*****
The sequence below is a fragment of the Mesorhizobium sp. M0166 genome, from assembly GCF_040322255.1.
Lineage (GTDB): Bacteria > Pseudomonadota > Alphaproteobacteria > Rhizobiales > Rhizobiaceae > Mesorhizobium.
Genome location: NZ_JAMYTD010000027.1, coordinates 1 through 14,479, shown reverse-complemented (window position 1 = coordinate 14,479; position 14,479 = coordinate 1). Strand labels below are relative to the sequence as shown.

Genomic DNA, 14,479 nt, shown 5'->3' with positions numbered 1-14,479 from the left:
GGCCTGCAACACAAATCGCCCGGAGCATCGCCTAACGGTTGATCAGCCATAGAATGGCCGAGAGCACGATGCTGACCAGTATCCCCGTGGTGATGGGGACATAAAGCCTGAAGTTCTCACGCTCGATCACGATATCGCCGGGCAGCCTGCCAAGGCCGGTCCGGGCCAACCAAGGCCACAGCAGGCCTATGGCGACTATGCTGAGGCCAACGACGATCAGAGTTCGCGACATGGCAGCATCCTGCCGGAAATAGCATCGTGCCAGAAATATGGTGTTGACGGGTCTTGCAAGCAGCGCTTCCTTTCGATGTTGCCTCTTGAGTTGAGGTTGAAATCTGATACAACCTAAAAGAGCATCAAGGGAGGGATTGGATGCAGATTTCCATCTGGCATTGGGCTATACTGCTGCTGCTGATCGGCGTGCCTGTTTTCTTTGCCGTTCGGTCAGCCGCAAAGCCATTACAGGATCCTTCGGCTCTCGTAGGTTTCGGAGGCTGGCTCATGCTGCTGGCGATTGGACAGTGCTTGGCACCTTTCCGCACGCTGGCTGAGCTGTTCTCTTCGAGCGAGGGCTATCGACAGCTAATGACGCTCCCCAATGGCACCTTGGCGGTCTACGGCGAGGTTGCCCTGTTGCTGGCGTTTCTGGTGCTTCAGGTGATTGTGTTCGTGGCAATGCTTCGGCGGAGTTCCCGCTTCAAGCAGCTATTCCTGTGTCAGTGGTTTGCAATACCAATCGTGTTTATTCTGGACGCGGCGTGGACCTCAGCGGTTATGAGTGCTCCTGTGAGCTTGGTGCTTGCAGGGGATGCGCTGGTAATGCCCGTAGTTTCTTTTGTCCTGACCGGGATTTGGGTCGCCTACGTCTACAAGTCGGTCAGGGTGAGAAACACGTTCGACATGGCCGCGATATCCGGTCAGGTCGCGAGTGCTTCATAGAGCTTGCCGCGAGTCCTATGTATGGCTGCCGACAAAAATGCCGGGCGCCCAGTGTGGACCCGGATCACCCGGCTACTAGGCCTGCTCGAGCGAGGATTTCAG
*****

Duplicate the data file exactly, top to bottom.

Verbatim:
The sequence below is a fragment of the Mesorhizobium sp. M0166 genome, from assembly GCF_040322255.1.
Lineage (GTDB): Bacteria > Pseudomonadota > Alphaproteobacteria > Rhizobiales > Rhizobiaceae > Mesorhizobium.
Genome location: NZ_JAMYTD010000027.1, coordinates 1 through 14,479, shown reverse-complemented (window position 1 = coordinate 14,479; position 14,479 = coordinate 1). Strand labels below are relative to the sequence as shown.

Genomic DNA, 14,479 nt, shown 5'->3' with positions numbered 1-14,479 from the left:
GGCCTGCAACACAAATCGCCCGGAGCATCGCCTAACGGTTGATCAGCCATAGAATGGCCGAGAGCACGATGCTGACCAGTATCCCCGTGGTGATGGGGACATAAAGCCTGAAGTTCTCACGCTCGATCACGATATCGCCGGGCAGCCTGCCAAGGCCGGTCCGGGCCAACCAAGGCCACAGCAGGCCTATGGCGACTATGCTGAGGCCAACGACGATCAGAGTTCGCGACATGGCAGCATCCTGCCGGAAATAGCATCGTGCCAGAAATATGGTGTTGACGGGTCTTGCAAGCAGCGCTTCCTTTCGATGTTGCCTCTTGAGTTGAGGTTGAAATCTGATACAACCTAAAAGAGCATCAAGGGAGGGATTGGATGCAGATTTCCATCTGGCATTGGGCTATACTGCTGCTGCTGATCGGCGTGCCTGTTTTCTTTGCCGTTCGGTCAGCCGCAAAGCCATTACAGGATCCTTCGGCTCTCGTAGGTTTCGGAGGCTGGCTCATGCTGCTGGCGATTGGACAGTGCTTGGCACCTTTCCGCACGCTGGCTGAGCTGTTCTCTTCGAGCGAGGGCTATCGACAGCTAATGACGCTCCCCAATGGCACCTTGGCGGTCTACGGCGAGGTTGCCCTGTTGCTGGCGTTTCTGGTGCTTCAGGTGATTGTGTTCGTGGCAATGCTTCGGCGGAGTTCCCGCTTCAAGCAGCTATTCCTGTGTCAGTGGTTTGCAATACCAATCGTGTTTATTCTGGACGCGGCGTGGACCTCAGCGGTTATGAGTGCTCCTGTGAGCTTGGTGCTTGCAGGGGATGCGCTGGTAATGCCCGTAGTTTCTTTTGTCCTGACCGGGATTTGGGTCGCCTACGTCTACAAGTCGGTCAGGGTGAGAAACACGTTCGACATGGCCGCGATATCCGGTCAGGTCGCGAGTGCTTCATAGAGCTTGCCGCGAGTCCTATGTATGGCTGCCGACAAAAATGCCGGGCGCCCAGTGTGGACCCGGATCACCCGGCTACTAGGCCTGCTCGAGCGAGGATTTCAG